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Next Generation Standards 2 nd grade mathematics

Next Generation Standards 2 nd grade mathematics

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Next Generation Standards 2 nd grade mathematics

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  1. Next Generation Standards 2nd grade mathematics Ashlee Beatty – Wood County Schools Judi Hamrick- Tyler County Schools Sonah Smith- Wirt County Schools Thinking is a requirement for learning mathematics. Visible Thinking in Mathematics What is thinking?

  2. Welcome & Introductions

  3. Goals • Develop an understanding of the structure of the Next Generation CSOs • Develop an understanding of the Standards for Mathematical Practice • Develop an understanding of the mathematical content within the 2nd grade Next Generation Mathematics CSOs

  4. Nxt Gen vs Other Strategies Processes CCSS Shifts Using Standards for Instruction Knowing Standards

  5. Visible Thinking • Teachers explain their thinking out loud. • Students orally articulate their thinking. • Students listen to other students articulate their thinking. • Students engage in discussion while forming their understanding. Visible Thinking in the K-8 Mathematics Classroom Hull, Balka Miles

  6. What’s in the Bank? • Determine all possible combinations of coins for your piggy bank. Provide justification for your solution. • How do you know that you have found all possible combinations?

  7. Setting the Stage Teachers need to become students of the standards with his or her collaborative team. “…the standards define what students are expected to know and be able to do, not how teachers should teach.” CCSS authors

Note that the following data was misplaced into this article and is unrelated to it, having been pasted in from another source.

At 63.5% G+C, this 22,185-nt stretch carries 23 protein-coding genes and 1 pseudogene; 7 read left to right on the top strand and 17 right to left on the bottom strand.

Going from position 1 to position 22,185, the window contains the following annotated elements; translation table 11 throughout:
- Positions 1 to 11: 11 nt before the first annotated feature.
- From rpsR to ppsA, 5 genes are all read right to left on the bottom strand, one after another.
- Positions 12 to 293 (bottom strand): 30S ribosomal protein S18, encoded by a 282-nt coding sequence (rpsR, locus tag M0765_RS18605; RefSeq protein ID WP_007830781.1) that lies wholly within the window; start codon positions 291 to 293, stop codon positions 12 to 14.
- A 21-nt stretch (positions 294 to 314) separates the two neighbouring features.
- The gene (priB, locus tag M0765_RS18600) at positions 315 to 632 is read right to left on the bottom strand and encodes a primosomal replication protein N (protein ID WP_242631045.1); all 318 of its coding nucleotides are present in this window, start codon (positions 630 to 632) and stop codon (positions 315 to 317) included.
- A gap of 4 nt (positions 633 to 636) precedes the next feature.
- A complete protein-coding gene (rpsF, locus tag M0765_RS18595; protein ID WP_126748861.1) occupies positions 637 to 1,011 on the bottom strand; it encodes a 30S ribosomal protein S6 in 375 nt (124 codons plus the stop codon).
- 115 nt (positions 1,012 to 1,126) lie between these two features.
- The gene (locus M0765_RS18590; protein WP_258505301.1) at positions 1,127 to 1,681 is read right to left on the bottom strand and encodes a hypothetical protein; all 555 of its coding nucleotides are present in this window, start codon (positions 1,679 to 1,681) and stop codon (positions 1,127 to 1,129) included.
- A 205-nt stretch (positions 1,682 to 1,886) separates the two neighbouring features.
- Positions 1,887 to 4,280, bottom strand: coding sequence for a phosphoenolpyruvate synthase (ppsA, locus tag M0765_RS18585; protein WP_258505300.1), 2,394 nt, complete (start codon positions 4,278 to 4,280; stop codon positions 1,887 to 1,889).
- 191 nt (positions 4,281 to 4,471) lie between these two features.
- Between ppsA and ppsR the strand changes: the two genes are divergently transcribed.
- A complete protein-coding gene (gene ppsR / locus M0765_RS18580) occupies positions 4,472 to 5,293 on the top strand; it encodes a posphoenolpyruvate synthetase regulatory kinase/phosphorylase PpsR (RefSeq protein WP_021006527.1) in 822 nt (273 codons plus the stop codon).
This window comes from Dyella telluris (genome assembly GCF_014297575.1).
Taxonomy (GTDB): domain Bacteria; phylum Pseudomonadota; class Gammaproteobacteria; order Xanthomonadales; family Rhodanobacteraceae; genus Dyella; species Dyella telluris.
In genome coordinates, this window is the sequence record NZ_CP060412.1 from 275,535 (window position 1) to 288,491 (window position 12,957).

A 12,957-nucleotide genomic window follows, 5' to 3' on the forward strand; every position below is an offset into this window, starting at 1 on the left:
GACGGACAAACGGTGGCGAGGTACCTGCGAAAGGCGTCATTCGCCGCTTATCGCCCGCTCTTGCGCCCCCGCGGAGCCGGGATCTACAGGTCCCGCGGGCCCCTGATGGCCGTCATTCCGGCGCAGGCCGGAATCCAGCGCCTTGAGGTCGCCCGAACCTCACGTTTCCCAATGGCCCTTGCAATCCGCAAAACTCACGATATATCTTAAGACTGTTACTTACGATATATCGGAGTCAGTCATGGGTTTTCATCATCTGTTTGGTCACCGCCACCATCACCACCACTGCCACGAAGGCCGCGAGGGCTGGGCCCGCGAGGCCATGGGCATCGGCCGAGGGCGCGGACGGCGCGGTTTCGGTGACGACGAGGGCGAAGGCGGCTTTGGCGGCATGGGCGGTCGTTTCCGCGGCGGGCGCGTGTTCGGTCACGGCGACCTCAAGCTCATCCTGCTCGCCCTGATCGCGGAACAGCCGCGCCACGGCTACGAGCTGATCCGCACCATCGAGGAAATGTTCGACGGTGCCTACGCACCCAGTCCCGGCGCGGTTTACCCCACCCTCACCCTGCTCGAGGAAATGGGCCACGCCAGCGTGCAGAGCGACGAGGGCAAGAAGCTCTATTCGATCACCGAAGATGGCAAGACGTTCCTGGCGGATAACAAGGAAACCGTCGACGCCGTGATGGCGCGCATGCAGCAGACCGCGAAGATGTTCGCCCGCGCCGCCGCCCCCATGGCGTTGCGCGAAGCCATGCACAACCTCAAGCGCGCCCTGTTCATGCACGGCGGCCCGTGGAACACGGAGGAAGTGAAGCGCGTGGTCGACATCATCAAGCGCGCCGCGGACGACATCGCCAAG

8. Paradigm Shift in Professional Development How much mathematics a first grade in the United States learns, and how deeply he or she learns it, in many schools is largely determined by the student’s school and, even more directly, the first-grade teacher to whom the student is assigned. Sometimes, the inconsistencies teachers develop in their isolated practice can create gaps in curriculum content with consequent inequities in students’ instructional experiences and learning (Kanold, 206)

  9. One of the characteristics of high-performing elementary schools that are successfully closing the achievement gap is their focus on teacher collaboration as a key to improving instruction and reaching all students. (Education Trust, 2005; Kersaint, 2007)

  10. The world’s highest-performing countries in mathematics or sustained educational improvers—Singapore, Hong Kong SAR, South Korea, Chinese Taipei, and Japan—allow significant time for elementary school mathematics teachers to collaborate and learn from one another. (Mourshed, Chijioke, & Barber, 2010)

  11. In our schools, we prioritize teacher development over curriculum development. You do not make teachers better by handing them a packaged curriculum and sending them to a few days of training. Instead, teachers need time to analyze the standards, practice different teaching strategies, learn from mentors, collaborate with colleagues, observe one another, look at student work together, reflect on why certain approaches work better than others, learn from mistakes and continually improve. None of this is fast or easy, But it is how teachers become great. Deborah Kenny founder of Harlem Village Academies